Hot composting is when you layer together carbon and nitrogen materials (food scraps, grass clippings, manure, straw, leaves, wood chips etc) into a large pile all in one go. Add water as you go and hey presto, your compost should be steaming hot within a few days. Cover it to keep moisture in, tum it when it starts to cool and within six to nine months you should have glorious compost
Out of sight is out of mind, so the best place is somewhere close to the hub of the garden. A hot compost heap can be free standing, or you can build a structure out of wooden pallets, tin, untreated timber or straw bales. A plastic compost bin can work if you keep the moisture levels up by watering frequently.
You need enough materials to make a pile at least one metre high, one metre wide and one metre deep. Stockpile the materials until you have enough. You’ll need a balance of carbon-rich and nitrogen-rich materials:
•Carbon (browns) – straw, leaves, shredded newspaper, cardboard, prunings, wood chips, dried grass clippings
•Nitrogen (greens) – food scraps, fresh grass clippings, weeds, manures, comfrey, yarrow, seaweed
It’s just like making a lasagna. Alternate layers of greens with browns, sprinkling water between each layer. A 10 cm layer of straw could be followed by a 10 cm layer of food scraps, followed by a 10 cm layer of shredded newspaper, followed by 10cm layer of grass clippings and so on. Don’t forget the water, every layer should be damp like a wrung-out dish cloth.
Cover Once built to the magic one-metre-cube dimensions, cover the heap with some old carpet or black plastic.
The more you turn it, the quicker you’ll make compost. How often comes down to your time and enthusiasm. Turn it at least once after the heap begins to cool down, anywhere from two to eight weeks. This really mixes the cake and encourages the heap to reheat. Your compost is ready when you can’t recognise any of the original ingredients (usually six to nine months). You should have a brownish-black, rich, crumbly, soil-like substance to use on your garden.
Check moisture levels to see if your heap is too dry. Add water, especially around the edges. Make sure the heap is covered to keep moisture in.
My heap stinks
A smelly ammonia-like odour means you have too much nitrogen (green). Re-turn the heap adding more carbon (eg straw) as you go.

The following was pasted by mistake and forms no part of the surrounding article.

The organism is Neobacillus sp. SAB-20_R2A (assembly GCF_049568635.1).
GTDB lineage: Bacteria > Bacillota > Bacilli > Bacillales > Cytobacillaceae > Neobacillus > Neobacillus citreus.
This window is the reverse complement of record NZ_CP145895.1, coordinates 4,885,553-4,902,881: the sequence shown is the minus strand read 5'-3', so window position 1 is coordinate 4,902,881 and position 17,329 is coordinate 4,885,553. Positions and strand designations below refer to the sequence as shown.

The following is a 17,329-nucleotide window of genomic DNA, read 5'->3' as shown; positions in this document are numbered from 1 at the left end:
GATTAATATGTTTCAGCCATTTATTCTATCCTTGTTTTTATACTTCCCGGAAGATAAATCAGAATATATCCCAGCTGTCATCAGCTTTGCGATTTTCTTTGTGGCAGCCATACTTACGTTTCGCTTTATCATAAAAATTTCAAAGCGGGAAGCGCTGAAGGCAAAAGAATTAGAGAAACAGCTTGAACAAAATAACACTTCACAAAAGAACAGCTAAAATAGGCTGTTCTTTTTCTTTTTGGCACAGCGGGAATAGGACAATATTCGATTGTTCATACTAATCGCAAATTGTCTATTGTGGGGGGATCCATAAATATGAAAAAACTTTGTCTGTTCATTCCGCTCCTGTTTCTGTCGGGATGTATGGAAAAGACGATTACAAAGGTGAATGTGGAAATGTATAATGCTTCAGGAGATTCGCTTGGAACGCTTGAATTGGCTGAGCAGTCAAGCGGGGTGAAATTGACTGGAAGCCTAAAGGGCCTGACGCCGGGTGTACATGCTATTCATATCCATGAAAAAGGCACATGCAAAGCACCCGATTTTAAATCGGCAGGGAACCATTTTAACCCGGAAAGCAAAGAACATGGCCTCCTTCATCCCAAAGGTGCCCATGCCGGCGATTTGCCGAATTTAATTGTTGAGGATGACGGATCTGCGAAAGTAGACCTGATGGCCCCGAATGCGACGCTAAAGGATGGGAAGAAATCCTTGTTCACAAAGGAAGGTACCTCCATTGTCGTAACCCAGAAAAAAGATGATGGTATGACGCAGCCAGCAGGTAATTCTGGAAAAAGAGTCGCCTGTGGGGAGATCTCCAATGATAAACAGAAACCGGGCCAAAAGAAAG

Everything seems right but it’s not heating up
Make up a nitrogen-rich slurry (eg a quarter bucket of manure mixed with water) and pour it over the heap a few times over a few days to fire it up. Pee is also a fantastic compost activator.
Aaargh! I’ve got rats and mice
Rats can be attracted by your heap, no matter what you put in it or leave out. A cat or traps are the way forward here.
Bugs and flies – yuk
These critters are part of the decomposing process. To deal with an attack of tiny vinegar flies, fork over the top 30-50 cm layer, add some lime and cover well.
Kitchen scraps and garden waste make up a third of household waste. Putting them in the landfill can be harmful as organic waste releases methane, a climate change gas. The Dr Compost project helps people in the Queenstown Lakes district to reduce their waste and feed their soil by composting at home.
For composting advice, come along to a Dr Compost workshop, join the Dr Compost Facebook & Instagram communities or email firstname.lastname@example.org
We love your composting questions and stories!
Dr Compost is funded by Queenstown Lakes District Council and delivered by Wastebusters.
You add a bucket of food scraps
All animal manures are nitrogen (greens) and are great added to the compost heap with a balancing layer of browns. Chicken manure has the most nitrogen, followed by pig, cow, alpaca and horse. Try to avoid manure from recently drenched animals.
As a heap matures, compost worms are a fantastic part of speeding things up. Once added to a three-bay system, they will multiply and move between heaps.
Theoretically you can put all your weeds, seeds included, into a well-managed hot compost heap. I tend on the ‘just in case’ side with weeds that have seed heads or flowers, or which are just downright nasty (like couch). Chuck them in a bucket of water instead, let them rot down and you have a weed tea. Dilute four to one and feed your plants.